The conclusion we should draw from this and other confusing and conflicting information is to eat in moderation. Ask your doctor if you have concerns about preservatives in foods.
3. Avoid Excess Sweeteners In The Cornbread Coating
It is absolutely safe to eat corn during pregnancy. In fact, it is a healthy addition to your diet. Corn is high in fiber, folic acid, B complex vitamins, and antioxidants. As with all foods, you should eat corn in moderation as it could cause gas.
However, cornbread is not just corn. It often contains sugar as a sweetener, and commercial varieties may have high fructose corn syrup. Eating excessive amounts of sugar and other sweeteners can lead to uncontrolled blood glucose or weight gain.
4. Fried Foods Add To The Risk Of Gestational Diabetes
Furthermore, the whole cornbread coating and the hot dog inside are deep-fried. Pregnant women who eat fried foods more than once a week run a higher risk of developing gestational diabetes than those who don’t.
Gestational diabetes can lead to the mother having Type 2 Diabetes later in life. It can also lead to high birth weight, jaundice, and the increased possibility that the child will develop Type 2 Diabetes as well.
This doesn’t mean you should never eat a corn dog while you are pregnant, but you should keep it to one or two on occasion, not one or two at every meal.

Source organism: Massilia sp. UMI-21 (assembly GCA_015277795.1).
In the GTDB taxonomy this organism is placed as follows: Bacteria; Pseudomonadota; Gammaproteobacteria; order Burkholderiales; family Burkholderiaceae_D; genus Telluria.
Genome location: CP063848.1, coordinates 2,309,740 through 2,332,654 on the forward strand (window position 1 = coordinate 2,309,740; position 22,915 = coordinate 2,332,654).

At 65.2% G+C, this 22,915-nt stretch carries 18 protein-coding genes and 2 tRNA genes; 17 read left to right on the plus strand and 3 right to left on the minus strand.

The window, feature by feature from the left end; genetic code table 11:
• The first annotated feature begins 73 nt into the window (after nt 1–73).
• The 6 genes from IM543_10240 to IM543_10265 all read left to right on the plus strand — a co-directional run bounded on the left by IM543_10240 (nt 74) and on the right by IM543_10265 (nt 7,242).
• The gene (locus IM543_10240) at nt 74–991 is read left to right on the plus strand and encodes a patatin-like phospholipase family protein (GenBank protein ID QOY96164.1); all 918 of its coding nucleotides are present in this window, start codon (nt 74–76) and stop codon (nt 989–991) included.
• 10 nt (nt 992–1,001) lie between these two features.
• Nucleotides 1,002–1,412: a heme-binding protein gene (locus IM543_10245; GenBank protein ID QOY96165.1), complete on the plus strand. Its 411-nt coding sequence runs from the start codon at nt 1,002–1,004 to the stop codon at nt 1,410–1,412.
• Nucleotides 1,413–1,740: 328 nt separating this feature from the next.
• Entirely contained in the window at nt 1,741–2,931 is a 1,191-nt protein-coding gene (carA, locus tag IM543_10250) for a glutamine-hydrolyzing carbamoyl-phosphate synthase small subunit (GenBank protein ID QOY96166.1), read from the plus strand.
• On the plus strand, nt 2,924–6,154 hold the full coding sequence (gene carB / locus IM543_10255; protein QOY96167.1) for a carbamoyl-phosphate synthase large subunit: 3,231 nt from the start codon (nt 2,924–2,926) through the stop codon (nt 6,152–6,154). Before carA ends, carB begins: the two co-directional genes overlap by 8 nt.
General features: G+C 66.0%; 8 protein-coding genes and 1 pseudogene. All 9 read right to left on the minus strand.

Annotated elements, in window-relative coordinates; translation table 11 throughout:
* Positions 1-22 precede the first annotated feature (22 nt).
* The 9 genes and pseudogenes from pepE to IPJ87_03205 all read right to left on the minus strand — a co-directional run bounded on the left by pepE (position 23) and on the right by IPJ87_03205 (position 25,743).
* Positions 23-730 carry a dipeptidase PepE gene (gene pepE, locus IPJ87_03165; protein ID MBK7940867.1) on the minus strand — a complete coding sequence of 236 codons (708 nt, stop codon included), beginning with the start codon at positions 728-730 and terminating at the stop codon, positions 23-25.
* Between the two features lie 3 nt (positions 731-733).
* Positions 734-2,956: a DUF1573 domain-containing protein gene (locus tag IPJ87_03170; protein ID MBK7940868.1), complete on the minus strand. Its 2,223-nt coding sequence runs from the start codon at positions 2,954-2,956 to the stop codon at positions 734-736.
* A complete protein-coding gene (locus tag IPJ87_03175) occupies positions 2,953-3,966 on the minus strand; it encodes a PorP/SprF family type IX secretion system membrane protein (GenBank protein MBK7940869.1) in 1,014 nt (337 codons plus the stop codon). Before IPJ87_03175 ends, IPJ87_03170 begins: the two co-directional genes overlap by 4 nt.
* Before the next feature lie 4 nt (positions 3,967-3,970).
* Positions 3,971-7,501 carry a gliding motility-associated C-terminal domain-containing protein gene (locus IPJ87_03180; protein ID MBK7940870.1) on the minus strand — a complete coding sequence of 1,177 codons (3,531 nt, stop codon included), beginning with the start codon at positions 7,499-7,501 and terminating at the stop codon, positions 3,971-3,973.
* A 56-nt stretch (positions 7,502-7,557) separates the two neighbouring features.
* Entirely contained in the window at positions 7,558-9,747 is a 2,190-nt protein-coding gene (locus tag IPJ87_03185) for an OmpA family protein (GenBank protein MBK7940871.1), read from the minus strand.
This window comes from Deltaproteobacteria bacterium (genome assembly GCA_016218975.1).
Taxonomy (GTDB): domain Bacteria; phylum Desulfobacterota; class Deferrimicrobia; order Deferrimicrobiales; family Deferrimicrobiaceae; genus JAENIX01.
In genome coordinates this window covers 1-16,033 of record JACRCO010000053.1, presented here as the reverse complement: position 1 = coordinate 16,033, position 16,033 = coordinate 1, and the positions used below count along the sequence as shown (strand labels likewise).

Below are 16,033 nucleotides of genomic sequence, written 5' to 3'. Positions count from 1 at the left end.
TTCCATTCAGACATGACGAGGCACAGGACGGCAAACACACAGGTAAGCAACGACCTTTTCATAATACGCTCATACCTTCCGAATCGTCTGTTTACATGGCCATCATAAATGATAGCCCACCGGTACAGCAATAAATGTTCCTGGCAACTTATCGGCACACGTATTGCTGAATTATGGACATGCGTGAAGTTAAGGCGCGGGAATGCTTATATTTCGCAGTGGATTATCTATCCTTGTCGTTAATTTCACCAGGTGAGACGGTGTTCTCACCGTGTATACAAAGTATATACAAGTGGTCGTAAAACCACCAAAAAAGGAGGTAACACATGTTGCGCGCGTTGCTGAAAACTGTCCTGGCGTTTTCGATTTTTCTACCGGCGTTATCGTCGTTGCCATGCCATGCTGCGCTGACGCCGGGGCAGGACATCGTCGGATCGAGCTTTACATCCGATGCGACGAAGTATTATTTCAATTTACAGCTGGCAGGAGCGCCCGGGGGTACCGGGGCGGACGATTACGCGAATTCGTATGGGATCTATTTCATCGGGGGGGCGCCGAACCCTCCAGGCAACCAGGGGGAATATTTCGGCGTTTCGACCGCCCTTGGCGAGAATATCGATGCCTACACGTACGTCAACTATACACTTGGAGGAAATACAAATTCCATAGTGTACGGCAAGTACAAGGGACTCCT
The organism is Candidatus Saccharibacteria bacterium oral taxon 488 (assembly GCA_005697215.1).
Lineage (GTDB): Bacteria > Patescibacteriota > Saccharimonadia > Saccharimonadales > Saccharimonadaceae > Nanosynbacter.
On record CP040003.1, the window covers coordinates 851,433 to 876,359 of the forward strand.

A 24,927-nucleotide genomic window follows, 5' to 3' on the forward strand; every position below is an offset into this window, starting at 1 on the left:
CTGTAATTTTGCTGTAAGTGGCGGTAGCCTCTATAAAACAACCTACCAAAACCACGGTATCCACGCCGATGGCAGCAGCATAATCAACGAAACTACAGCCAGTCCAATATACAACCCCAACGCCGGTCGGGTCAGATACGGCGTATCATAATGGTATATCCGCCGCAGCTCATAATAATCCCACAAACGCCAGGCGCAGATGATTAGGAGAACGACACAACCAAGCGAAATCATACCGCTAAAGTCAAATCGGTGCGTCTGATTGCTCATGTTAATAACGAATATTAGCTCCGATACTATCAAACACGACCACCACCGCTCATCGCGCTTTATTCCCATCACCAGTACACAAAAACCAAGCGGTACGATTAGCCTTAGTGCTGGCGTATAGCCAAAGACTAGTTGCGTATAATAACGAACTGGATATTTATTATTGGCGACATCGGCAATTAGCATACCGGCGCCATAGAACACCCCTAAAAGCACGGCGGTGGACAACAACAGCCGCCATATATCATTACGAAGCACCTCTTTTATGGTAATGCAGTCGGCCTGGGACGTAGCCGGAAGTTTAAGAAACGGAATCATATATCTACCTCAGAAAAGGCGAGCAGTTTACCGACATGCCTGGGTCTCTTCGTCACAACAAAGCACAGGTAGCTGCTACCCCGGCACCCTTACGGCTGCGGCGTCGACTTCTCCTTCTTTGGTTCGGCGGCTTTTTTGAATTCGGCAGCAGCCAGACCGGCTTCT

Nutritional Information About Corn Dogs
The exact nutritional information for each brand of corn dog will vary, but here are some approximate numbers from corn dogs that are fried from a fast-food restaurant. One corn dog has approximately
- 230 calories (120 of these are from fat)
- 12 g of total fat (20% DV)
- 4 g of saturated fat (20% DV)
- 0g of trans fat
- 15 mg cholesterol
- 480 mg sodium (20 % DV)
- 23 total carbohydrates
- 6 g protein (12% DV)
- Negligable amounts of vitamins and minerals
In short, a corn dog should be a tasty, once-in-a-while treat; not a staple of your diet. It doesn’t provide any significant nutritional value.
Corn Dog Options
If you are concerned about what all is in the corn dogs you are craving, you might consider making them at home so you have more control over the ingredients. You can choose the healthiest hot dogs from the store and make the cornbread coating yourself.